A senior Republican senator has urged Donald Trump to “back off” and stop tweeting about the ongoing investigation into his campaign’s alleged collusion with Russia’s purported efforts to interfere in the 2016 election.
Days after Mr Trump fired James Comey as FBI Director, Senator Lindsey Graham said it was essential to get to the bottom of what was said between the President and the former top federal investigator. He urged Mr Comey to take up an invitation to testify under oath before the senate.
Mr Graham spoke after Mr Trump claimed Mr Comey had told him on three occasions – once over dinner – that he was not personally under investigation. Mr Trump also appeared to suggest, in what was widely seen as a threat to Mr Comey, that there existed recordings of those conversations.
“I think we need Comey to come before the senate and explain what happened at that dinner,” he said on NBC. “If there are any tapes, they need to be handed over. We can’t be cute about tapes.”
Mr Graham, a member of the Senate Judiciary Committee, was asked whether he thought it was appropriate for Mr Trump to have said on Twitter: “James Comey better hope that there are no “tapes” of our conversations before he starts leaking to the press.” The South Carolina senator said he thought the President’s comments were not appropriate.
“Right now, I do not believe President Trump is a target or a subject of any investigation regarding collusion with the Russians. That's what I believe,” he said.
“I would advise the President not to tweet or comment about the investigation as we go forward. He needs to back off.”
Mr Graham spoke as the White House was still scrambling to clean up the fallout of Mr Trump’s decision last week to fire Mr Comey. Initially, White House officials said the decision had been taken because of Mr Comey’s handling of the investigation into Hillary Clinton’s use of a private email server.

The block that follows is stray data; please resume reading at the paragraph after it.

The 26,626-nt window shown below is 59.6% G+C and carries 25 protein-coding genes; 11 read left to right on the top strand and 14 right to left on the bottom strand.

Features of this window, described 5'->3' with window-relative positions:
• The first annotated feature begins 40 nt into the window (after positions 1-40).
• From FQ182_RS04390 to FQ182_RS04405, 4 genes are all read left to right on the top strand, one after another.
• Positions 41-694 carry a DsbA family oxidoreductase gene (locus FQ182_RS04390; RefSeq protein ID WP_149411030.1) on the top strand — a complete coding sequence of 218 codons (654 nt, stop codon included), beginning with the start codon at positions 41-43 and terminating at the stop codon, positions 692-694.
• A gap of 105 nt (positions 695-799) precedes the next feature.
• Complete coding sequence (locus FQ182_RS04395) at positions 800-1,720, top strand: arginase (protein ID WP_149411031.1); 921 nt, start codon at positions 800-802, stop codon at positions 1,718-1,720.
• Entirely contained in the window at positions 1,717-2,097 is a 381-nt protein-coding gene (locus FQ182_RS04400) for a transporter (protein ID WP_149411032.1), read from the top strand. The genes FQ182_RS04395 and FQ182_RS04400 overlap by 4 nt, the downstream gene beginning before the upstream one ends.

Yet, amid claims from Democrats and others that the President had axed Mr Comey because of his role in leading the investigation into alleged links to Russia, Mr Trump admitted the probe had been a factor. He also said he had taken the decision before receiving a recommendation from officials in his Justice Department.
“When I decided to just do it, I said to myself, I said ‘You know, this Russia thing with Trump and Russia is a made up story, it’s an excuse by the Democrats for having lost an election that they should’ve won’,” he told NBC, saying that Mr Comey was a “showboat” and a “grandstander”.
“Regardless of recommendation, I was going to fire Comey. The FBI has been in turmoil. You know that, I know that, everyone knows that.”
Mr Trump, who at the weekend delivered a commencement address at the US's biggest Christian college, also claimed Mr Comey assured him on three separate occasions, including once over dinner and on another occasion over a phone call, that he was not personally under investigation.
It has been reported that Mr Trump sought repeated oaths of loyalty from Mr Comey, despite the fact that his role is supposed to be independent and non-partisan. The White House has denied such demands were made. Sources close to Mr Comey have denied the President’s version of events.
Mr Comey has yet to publicly comment on the claims. Over the weekend, it was reported that the former director of the FBI might accept an invitation to testify before the Senate Intelligence Committee, if the hearing were to be held in public.
Join our new commenting forum
Join thought-provoking conversations, follow other Independent readers and see their replies